The Rolls-Royce (LSE: RR) share price has followed a disappointing trajectory over the past few years. Climbing to 130p near the end of 2020, it seemed the stock may have been gaining momentum. However, this was not the case. Currently sitting at 97p, the Rolls-Royce share price has hovered around the 100p mark for most of 2021. It’s up only 6% year-on-year and this raises the question: can the share price rise higher over the next few months? Rolls-Royce share price problems The pandemic hit Rolls-Royce hard. The firm was forced to cut 7,000 jobs in the face of a £4bn loss for 2020. Rolls makes most of its money servicing aeroplane engines, but with the travel industry grinding to a halt during the pandemic, business dried up. This forced the company to issue 6.4bn new shares in October 2020. While this raised £2bn, it halved the value of the share price, vastly reducing the earnings per share. 2020 was a bad year for Rolls-Royce, but the firm was experiencing problems even before the pandemic. In 2019, problems with its Trent 1000 engines forced the firm to fork out nearly £800m. This raised the total cost of Trent 1000 engine setbacks to £2.4bn for 2017-23. These expenses put a huge strain on free cash flow, something the firm could not afford going into the pandemic. Results dependent On 5 August, Rolls will be publishing its half-year results. This will offer investors insight into the future direction of the business. The firm itself has set out several targets for the last six months of 2021 and for 2022. These include turning free cash flow positive by the end of 2021 and achieving annualised savings of over £1.3bn by the end of 2022. The half-year results should give investors a closer idea of the progress of these targets. If targets are looking achievable, I believe we will see positive growth in the Rolls-Royce share price. However, these targets are heavily reliant on the increase of engine flying hours. If travel problems linked to the pandemic persist, it could vastly reduce the likelihood of these targets being reached. Will the shares climb higher this month? I expect the August results will be a good indication of the direction of the Rolls-Royce share price in the coming months. However, this month’s share price will rely on a broader range of factors. The UK is set to abandon all Covid-19 restrictions on 19 July. If this is pushed back (again) it will likely hinder any immediate Rolls-Royce share price growth. In addition to this, in an interview with Bloomberg this month, Engineering and Technology Director Simon Burr asserted his optimism in moving beyond the Trent 1000 jet engine problems. Encouraging statements like this are great for investors’ confidence and could help drive up the Rolls-Royce share price. I think it’s hard to say if the share price will rise in the immediate future. It has shared its plans to overcome 2020 problems and the August results should highlight the probability of these targets being achieved. If the results bring good news, I think we could see a rise in the Rolls-Royce share price immediately afterwards and in the coming months. The post Can the Rolls-Royce share price rise in the months ahead? appeared first on The Motley Fool UK. FREE REPORT: Why this £5 stock could be set to surge Are you on the lookout for UK growth stocks? If so, get this FREE no-strings report now. While it’s available: you’ll discover what we think is a top growth stock for the decade ahead. And the performance of this company really is stunning. In 2019, it returned £150million to shareholders through buybacks and dividends. We believe its financial position is about as solid as anything we’ve seen. Since 2016, annual revenues increased 31% In March 2020, one of its senior directors LOADED UP on 25,000 shares – a position worth £90,259 Operating cash flow is up 47%. (Even its operating margins are rising every year!) Quite simply, we believe it’s a fantastic Foolish growth pick. What’s more, it deserves your attention today. So please don’t wait another moment. Get the full details on this £5 stock now – while your report is free. More reading Rolls-Royce shares: 1 reason to buy and 1 reason to sell Can the Rolls-Royce share price return to 200p? Is the Rolls-Royce share price cheap at 100p? This is what I’m doing about the Rolls-Royce share price Should I buy Rolls-Royce shares today? Dylan Hood has no positions in any of the shares mentioned. The Motley Fool UK has no position in any of the shares mentioned. Views expressed on the companies mentioned in this article are those of the writer and therefore may differ from the official recommendations we make in our subscription services such as Share Advisor, Hidden Winners and Pro. Here at The Motley Fool we believe that considering a diverse range of insights makes us better investors.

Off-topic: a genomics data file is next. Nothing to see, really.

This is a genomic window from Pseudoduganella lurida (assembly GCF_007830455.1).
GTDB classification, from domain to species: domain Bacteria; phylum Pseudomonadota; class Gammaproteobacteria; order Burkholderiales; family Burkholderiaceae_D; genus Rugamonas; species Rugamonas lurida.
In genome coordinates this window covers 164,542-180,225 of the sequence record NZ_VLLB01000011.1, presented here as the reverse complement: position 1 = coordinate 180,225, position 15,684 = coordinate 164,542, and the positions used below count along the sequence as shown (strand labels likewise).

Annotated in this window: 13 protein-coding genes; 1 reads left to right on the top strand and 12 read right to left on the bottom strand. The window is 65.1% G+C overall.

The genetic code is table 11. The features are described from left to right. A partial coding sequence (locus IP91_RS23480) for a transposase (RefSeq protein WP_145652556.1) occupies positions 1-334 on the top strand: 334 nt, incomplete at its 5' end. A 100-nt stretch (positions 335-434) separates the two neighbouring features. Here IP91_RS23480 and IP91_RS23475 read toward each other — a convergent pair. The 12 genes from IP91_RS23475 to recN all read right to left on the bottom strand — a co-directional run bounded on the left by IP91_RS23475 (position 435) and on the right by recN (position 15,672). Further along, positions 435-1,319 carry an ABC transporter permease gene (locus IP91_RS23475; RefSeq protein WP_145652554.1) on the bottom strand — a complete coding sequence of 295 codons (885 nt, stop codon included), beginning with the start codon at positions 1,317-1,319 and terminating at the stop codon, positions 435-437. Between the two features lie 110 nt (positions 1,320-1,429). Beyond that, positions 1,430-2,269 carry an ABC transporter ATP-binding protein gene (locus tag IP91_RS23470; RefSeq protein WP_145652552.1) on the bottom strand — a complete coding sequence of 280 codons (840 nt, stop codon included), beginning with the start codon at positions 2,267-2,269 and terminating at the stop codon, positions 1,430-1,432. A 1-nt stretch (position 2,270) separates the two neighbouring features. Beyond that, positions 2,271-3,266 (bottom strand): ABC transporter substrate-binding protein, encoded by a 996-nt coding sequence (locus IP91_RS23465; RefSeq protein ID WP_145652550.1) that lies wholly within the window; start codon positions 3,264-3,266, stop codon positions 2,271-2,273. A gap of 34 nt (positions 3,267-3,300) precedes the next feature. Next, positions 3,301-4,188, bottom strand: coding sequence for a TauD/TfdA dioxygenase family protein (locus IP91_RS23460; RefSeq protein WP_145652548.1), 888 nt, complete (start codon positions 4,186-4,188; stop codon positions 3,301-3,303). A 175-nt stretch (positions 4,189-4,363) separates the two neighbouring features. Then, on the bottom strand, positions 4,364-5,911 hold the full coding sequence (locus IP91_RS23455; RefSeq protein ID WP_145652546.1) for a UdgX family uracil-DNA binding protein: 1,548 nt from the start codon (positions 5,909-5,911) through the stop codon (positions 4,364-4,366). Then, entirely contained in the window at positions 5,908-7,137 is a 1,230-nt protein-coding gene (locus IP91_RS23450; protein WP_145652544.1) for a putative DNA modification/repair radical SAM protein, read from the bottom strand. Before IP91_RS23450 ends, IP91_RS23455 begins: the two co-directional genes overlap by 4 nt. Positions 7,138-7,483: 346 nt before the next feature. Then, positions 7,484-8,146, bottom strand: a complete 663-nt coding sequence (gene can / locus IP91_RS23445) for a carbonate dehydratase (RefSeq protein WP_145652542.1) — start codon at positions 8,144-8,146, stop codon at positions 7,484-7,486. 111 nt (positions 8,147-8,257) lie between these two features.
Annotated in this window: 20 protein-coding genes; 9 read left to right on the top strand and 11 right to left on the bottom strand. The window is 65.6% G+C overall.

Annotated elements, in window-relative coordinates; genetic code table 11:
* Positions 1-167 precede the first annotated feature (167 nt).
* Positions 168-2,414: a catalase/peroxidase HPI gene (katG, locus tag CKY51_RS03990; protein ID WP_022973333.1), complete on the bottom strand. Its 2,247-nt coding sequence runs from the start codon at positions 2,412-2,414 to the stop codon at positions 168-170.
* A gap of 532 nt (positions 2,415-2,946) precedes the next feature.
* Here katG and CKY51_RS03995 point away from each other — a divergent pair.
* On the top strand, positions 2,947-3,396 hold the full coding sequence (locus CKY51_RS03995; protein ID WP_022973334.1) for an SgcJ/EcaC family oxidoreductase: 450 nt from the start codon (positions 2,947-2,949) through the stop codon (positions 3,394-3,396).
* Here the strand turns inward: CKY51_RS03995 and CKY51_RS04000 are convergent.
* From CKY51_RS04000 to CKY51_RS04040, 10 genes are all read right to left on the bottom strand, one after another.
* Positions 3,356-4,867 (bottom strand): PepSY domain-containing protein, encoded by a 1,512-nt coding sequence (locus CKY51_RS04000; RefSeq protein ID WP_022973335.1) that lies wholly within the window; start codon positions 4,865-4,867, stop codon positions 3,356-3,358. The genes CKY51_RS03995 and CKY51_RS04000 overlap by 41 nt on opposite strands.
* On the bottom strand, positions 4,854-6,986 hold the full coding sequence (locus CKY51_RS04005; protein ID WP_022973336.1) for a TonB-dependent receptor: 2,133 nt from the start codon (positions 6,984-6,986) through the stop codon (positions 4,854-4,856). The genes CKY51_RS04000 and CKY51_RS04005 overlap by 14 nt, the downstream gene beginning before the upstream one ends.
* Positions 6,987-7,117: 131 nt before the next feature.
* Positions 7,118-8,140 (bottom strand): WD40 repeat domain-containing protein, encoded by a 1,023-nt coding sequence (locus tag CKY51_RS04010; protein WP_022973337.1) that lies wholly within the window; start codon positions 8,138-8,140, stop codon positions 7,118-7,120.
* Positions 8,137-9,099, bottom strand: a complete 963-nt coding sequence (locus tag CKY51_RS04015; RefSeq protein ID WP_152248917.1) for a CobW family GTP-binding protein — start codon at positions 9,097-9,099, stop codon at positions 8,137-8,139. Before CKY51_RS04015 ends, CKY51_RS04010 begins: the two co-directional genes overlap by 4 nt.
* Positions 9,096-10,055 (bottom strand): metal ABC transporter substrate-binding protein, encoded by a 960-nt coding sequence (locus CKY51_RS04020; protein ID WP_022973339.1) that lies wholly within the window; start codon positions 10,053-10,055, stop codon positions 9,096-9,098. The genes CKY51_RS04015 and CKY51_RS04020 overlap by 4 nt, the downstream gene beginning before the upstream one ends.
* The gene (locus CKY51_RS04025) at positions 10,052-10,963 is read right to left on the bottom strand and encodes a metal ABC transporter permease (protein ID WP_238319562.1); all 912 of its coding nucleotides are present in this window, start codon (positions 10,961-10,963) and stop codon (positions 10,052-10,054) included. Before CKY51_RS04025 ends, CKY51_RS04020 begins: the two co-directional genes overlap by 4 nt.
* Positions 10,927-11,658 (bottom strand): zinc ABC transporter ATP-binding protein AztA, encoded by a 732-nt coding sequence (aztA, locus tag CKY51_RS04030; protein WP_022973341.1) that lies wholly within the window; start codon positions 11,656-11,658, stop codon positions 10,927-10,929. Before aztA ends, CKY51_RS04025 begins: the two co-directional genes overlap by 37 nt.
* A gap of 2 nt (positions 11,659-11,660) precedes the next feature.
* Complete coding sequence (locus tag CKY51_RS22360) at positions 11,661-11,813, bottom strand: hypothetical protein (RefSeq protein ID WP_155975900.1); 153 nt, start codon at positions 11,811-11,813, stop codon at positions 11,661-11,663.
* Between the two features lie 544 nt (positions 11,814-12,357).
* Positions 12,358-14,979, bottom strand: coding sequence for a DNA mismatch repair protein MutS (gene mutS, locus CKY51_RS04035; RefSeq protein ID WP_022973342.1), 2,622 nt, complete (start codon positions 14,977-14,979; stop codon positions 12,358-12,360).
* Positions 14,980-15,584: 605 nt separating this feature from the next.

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  15. The Rolls Royce share price is below 100p – so is it a buy? (20/07/2021 - The Motley Fool UK)